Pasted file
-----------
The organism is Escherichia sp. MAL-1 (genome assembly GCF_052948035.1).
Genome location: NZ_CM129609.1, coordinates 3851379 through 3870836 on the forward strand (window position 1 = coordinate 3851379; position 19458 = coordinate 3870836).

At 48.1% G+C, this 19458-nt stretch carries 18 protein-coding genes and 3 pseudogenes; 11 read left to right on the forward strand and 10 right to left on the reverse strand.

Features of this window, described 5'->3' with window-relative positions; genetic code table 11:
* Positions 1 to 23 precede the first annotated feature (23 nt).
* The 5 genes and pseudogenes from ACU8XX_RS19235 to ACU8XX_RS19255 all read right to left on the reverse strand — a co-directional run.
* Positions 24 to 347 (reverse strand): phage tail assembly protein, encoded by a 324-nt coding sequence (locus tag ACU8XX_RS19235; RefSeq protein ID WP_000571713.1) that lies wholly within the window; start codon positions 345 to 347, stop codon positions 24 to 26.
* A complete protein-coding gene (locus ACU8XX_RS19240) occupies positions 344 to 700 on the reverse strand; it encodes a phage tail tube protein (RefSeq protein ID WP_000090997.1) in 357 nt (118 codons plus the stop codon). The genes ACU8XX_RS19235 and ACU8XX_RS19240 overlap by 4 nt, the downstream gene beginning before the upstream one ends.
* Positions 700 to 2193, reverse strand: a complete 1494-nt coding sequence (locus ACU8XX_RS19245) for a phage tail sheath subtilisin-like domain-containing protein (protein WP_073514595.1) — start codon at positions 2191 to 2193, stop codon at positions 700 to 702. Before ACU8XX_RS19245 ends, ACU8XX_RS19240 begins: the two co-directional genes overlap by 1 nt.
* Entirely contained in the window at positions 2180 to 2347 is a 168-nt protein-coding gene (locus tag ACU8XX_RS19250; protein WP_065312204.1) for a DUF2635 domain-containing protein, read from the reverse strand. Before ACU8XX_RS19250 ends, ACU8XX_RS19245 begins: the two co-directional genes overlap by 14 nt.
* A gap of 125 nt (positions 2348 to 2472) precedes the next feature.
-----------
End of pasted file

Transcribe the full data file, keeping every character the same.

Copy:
The organism is Escherichia sp. MAL-1 (genome assembly GCF_052948035.1).
Genome location: NZ_CM129609.1, coordinates 3851379 through 3870836 on the forward strand (window position 1 = coordinate 3851379; position 19458 = coordinate 3870836).

At 48.1% G+C, this 19458-nt stretch carries 18 protein-coding genes and 3 pseudogenes; 11 read left to right on the forward strand and 10 right to left on the reverse strand.

Features of this window, described 5'->3' with window-relative positions; genetic code table 11:
* Positions 1 to 23 precede the first annotated feature (23 nt).
* The 5 genes and pseudogenes from ACU8XX_RS19235 to ACU8XX_RS19255 all read right to left on the reverse strand — a co-directional run.
* Positions 24 to 347 (reverse strand): phage tail assembly protein, encoded by a 324-nt coding sequence (locus tag ACU8XX_RS19235; RefSeq protein ID WP_000571713.1) that lies wholly within the window; start codon positions 345 to 347, stop codon positions 24 to 26.
* A complete protein-coding gene (locus ACU8XX_RS19240) occupies positions 344 to 700 on the reverse strand; it encodes a phage tail tube protein (RefSeq protein ID WP_000090997.1) in 357 nt (118 codons plus the stop codon). The genes ACU8XX_RS19235 and ACU8XX_RS19240 overlap by 4 nt, the downstream gene beginning before the upstream one ends.
* Positions 700 to 2193, reverse strand: a complete 1494-nt coding sequence (locus ACU8XX_RS19245) for a phage tail sheath subtilisin-like domain-containing protein (protein WP_073514595.1) — start codon at positions 2191 to 2193, stop codon at positions 700 to 702. Before ACU8XX_RS19245 ends, ACU8XX_RS19240 begins: the two co-directional genes overlap by 1 nt.
* Entirely contained in the window at positions 2180 to 2347 is a 168-nt protein-coding gene (locus tag ACU8XX_RS19250; protein WP_065312204.1) for a DUF2635 domain-containing protein, read from the reverse strand. Before ACU8XX_RS19250 ends, ACU8XX_RS19245 begins: the two co-directional genes overlap by 14 nt.
* A gap of 125 nt (positions 2348 to 2472) precedes the next feature.